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AWE apprentices support National Apprenticeship Week

AWE apprentices have helped encourage female pupils into a career in engineering ahead of National Apprenticeship Week, March 14-18.

National Apprenticeship Week (#NAW2016) is co-ordinated by the National Apprenticeship Service and is designed to celebrate apprenticeships and the positive impact they have on individuals, businesses and the wider economy.At the annual Girls in Engineering event organised by AWE apprentices, 25 female pupils from four local schools learned how to work as a team to solve engineering challenges.

The AWE apprenticeship scheme has been running for nearly 65 years and 11% of the workforce are ex-apprentices. The scheme typically recruits 45 new apprentices each year between November and January.

The event at Park House School on March 7, was attended by pupils from Basingstoke Schools, Aldworth, Costello and Dove House and Newbury school Park House.  The one-day event is part of AWE’s continued commitment to inspire and encourage girls to consider a career in Science Technology Engineering and Mathematics (STEM) before they choose their GSCE options.

Year-eight pupils took part in engineering challenges; a marble run, tower build and an egg catch.  Each challenge was designed to test and assess the pupils ability to problem solve, manage time, think innovatively and creatively and to work as a team, which all make up the key principles of engineering.

The winning team Dove House, who were first overall impressed the judges with their strategic and thoughtful approach to the day.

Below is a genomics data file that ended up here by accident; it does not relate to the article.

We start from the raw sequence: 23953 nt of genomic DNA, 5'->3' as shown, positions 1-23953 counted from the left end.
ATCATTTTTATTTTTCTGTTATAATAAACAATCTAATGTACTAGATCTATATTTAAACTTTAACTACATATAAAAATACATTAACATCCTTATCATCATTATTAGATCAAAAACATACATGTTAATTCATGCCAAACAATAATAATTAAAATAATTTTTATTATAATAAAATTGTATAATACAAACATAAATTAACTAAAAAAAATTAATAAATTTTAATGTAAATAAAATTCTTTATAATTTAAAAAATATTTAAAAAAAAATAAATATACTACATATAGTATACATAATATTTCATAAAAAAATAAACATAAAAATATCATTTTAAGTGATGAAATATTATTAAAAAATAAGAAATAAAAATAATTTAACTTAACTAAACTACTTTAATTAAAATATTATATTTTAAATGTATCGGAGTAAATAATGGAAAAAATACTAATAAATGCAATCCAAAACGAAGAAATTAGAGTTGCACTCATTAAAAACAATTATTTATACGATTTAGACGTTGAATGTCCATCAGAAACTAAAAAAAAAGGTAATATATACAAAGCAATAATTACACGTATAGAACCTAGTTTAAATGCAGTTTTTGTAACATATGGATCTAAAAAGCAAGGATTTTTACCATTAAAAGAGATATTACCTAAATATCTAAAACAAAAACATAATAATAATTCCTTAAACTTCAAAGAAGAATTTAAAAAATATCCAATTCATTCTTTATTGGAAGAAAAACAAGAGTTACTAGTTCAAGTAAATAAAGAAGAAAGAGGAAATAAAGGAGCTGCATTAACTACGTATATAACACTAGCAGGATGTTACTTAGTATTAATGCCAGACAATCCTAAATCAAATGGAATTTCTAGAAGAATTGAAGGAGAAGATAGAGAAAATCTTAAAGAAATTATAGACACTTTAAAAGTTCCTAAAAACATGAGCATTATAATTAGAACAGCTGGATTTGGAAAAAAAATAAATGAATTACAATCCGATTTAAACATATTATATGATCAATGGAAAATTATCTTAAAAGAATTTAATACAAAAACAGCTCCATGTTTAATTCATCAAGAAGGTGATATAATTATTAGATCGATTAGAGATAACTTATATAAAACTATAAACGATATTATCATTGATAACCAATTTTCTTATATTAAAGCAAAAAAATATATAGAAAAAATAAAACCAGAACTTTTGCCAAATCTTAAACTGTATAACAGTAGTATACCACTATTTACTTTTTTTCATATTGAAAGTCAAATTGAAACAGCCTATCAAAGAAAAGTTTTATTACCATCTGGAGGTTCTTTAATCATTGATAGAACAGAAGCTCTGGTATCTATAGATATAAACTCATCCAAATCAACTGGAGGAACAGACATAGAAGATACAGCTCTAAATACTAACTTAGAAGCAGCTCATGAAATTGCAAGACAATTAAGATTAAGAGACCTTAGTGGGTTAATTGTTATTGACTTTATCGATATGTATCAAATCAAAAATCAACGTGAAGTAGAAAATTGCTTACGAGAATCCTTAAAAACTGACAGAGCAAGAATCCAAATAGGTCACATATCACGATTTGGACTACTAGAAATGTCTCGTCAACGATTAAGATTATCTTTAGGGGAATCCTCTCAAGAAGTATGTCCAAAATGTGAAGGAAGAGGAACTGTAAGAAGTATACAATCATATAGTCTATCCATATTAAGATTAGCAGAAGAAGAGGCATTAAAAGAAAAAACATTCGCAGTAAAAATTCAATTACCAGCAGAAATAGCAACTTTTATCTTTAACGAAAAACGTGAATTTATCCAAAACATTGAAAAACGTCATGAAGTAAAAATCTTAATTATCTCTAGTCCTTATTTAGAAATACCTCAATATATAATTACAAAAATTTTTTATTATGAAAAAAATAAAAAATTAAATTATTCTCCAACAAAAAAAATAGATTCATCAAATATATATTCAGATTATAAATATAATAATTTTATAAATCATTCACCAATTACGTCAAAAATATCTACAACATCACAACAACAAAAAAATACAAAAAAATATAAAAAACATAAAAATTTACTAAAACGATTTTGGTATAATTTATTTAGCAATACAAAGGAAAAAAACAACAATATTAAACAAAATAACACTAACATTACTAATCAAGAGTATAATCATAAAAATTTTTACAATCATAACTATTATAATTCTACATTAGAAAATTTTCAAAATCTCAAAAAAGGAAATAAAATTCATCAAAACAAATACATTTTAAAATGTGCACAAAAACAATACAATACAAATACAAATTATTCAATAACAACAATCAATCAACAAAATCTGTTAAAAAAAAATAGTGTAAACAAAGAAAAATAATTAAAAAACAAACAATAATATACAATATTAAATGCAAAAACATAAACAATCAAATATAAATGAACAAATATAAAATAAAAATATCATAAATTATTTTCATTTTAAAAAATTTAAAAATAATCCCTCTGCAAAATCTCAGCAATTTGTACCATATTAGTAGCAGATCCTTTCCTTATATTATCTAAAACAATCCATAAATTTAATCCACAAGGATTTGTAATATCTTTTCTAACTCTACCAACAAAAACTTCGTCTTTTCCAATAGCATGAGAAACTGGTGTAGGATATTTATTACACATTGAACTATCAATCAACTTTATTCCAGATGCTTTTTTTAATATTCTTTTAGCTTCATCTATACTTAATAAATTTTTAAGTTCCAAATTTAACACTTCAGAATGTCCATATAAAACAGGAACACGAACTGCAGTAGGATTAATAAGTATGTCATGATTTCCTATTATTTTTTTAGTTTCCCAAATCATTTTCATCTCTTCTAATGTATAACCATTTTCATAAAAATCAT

Watch the video here

 Natalie Chapple from Dove House said:

"It was a really well organised event and it was great for the students to be taking part. It gave them an opportunity to work as a team and to learn more skills. The pupils who took part are involved in a STEM club at school."

AWE apprentice Amy Lambden, said:

"One of the main aims of the challenge is to break the stigma attached to engineering. It’s not just about men fixing cars and getting hands dirty. Engineering involves a host of very different skills and girls are just as capable at doing this as boys are. All the girls who attended worked extremely hard on the set challenges and it was fantastic to see so much enthusiasm and energy in the room."

Kerry Barker, Head of Engineering at AWE, who started her career as an AWE apprentice, comments:

"Today was a perfect opportunity to get the girls thinking that engineering is a real option for them as they approach a critical stage in their education and choose what GCSE options to take. The challenge not only helps to develop life skills but also raises awareness about the serious engineering skills shortage we have in the UK. I would like to congratulate the winning team and also thank all the apprentices who made today possible. They are a real credit to the AWE Skills Academy."

 PR08.16_PIC_NAW16_Girls in engineering

 A Dove House pupil, the winning school at the AWE Girls in Engineering Challenge, being shown a challenge with an AWE apprentice.

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